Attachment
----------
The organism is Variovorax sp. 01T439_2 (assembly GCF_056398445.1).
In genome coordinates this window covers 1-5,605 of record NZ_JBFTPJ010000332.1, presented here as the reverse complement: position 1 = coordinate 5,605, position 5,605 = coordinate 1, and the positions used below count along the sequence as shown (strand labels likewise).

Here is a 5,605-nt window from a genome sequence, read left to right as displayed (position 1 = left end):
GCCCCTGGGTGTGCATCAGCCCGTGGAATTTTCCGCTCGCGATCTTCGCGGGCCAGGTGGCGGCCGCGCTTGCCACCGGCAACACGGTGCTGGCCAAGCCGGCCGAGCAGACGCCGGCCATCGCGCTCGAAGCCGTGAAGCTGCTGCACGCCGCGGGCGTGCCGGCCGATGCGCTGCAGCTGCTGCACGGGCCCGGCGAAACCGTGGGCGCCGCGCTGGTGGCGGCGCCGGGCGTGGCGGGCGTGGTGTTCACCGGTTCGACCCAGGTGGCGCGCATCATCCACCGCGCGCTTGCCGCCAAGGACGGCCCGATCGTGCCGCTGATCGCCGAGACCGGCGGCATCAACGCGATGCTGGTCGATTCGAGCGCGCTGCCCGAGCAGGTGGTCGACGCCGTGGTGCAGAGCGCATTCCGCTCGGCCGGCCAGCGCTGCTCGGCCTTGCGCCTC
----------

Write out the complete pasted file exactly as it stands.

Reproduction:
The organism is Variovorax sp. 01T439_2 (assembly GCF_056398445.1).
In genome coordinates this window covers 1-5,605 of record NZ_JBFTPJ010000332.1, presented here as the reverse complement: position 1 = coordinate 5,605, position 5,605 = coordinate 1, and the positions used below count along the sequence as shown (strand labels likewise).

Here is a 5,605-nt window from a genome sequence, read left to right as displayed (position 1 = left end):
GCCCCTGGGTGTGCATCAGCCCGTGGAATTTTCCGCTCGCGATCTTCGCGGGCCAGGTGGCGGCCGCGCTTGCCACCGGCAACACGGTGCTGGCCAAGCCGGCCGAGCAGACGCCGGCCATCGCGCTCGAAGCCGTGAAGCTGCTGCACGCCGCGGGCGTGCCGGCCGATGCGCTGCAGCTGCTGCACGGGCCCGGCGAAACCGTGGGCGCCGCGCTGGTGGCGGCGCCGGGCGTGGCGGGCGTGGTGTTCACCGGTTCGACCCAGGTGGCGCGCATCATCCACCGCGCGCTTGCCGCCAAGGACGGCCCGATCGTGCCGCTGATCGCCGAGACCGGCGGCATCAACGCGATGCTGGTCGATTCGAGCGCGCTGCCCGAGCAGGTGGTCGACGCCGTGGTGCAGAGCGCATTCCGCTCGGCCGGCCAGCGCTGCTCGGCCTTGCGCCTC